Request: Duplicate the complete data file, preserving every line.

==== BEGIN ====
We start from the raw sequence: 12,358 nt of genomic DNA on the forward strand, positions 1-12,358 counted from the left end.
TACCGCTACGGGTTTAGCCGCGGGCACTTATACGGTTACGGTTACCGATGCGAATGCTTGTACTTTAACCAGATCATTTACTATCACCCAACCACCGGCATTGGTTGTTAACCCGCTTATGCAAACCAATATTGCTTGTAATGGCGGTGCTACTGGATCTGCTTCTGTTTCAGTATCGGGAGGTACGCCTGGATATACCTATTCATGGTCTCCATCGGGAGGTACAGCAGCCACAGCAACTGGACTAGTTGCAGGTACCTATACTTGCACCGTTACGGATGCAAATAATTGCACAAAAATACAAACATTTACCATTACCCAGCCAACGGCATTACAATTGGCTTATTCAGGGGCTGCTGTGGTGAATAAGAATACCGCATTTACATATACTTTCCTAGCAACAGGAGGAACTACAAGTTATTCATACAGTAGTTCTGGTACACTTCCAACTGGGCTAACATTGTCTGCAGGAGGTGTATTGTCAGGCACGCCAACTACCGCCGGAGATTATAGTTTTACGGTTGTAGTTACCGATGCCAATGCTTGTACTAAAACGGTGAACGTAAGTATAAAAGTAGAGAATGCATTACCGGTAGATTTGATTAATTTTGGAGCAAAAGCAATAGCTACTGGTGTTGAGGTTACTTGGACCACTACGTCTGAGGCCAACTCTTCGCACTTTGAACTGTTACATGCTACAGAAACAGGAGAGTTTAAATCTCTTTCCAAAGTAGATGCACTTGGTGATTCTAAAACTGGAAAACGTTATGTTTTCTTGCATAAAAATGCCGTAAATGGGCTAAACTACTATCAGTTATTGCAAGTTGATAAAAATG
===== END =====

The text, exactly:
We start from the raw sequence: 12,358 nt of genomic DNA on the forward strand, positions 1-12,358 counted from the left end.
TACCGCTACGGGTTTAGCCGCGGGCACTTATACGGTTACGGTTACCGATGCGAATGCTTGTACTTTAACCAGATCATTTACTATCACCCAACCACCGGCATTGGTTGTTAACCCGCTTATGCAAACCAATATTGCTTGTAATGGCGGTGCTACTGGATCTGCTTCTGTTTCAGTATCGGGAGGTACGCCTGGATATACCTATTCATGGTCTCCATCGGGAGGTACAGCAGCCACAGCAACTGGACTAGTTGCAGGTACCTATACTTGCACCGTTACGGATGCAAATAATTGCACAAAAATACAAACATTTACCATTACCCAGCCAACGGCATTACAATTGGCTTATTCAGGGGCTGCTGTGGTGAATAAGAATACCGCATTTACATATACTTTCCTAGCAACAGGAGGAACTACAAGTTATTCATACAGTAGTTCTGGTACACTTCCAACTGGGCTAACATTGTCTGCAGGAGGTGTATTGTCAGGCACGCCAACTACCGCCGGAGATTATAGTTTTACGGTTGTAGTTACCGATGCCAATGCTTGTACTAAAACGGTGAACGTAAGTATAAAAGTAGAGAATGCATTACCGGTAGATTTGATTAATTTTGGAGCAAAAGCAATAGCTACTGGTGTTGAGGTTACTTGGACCACTACGTCTGAGGCCAACTCTTCGCACTTTGAACTGTTACATGCTACAGAAACAGGAGAGTTTAAATCTCTTTCCAAAGTAGATGCACTTGGTGATTCTAAAACTGGAAAACGTTATGTTTTCTTGCATAAAAATGCCGTAAATGGGCTAAACTACTATCAGTTATTGCAAGTTGATAAAAATG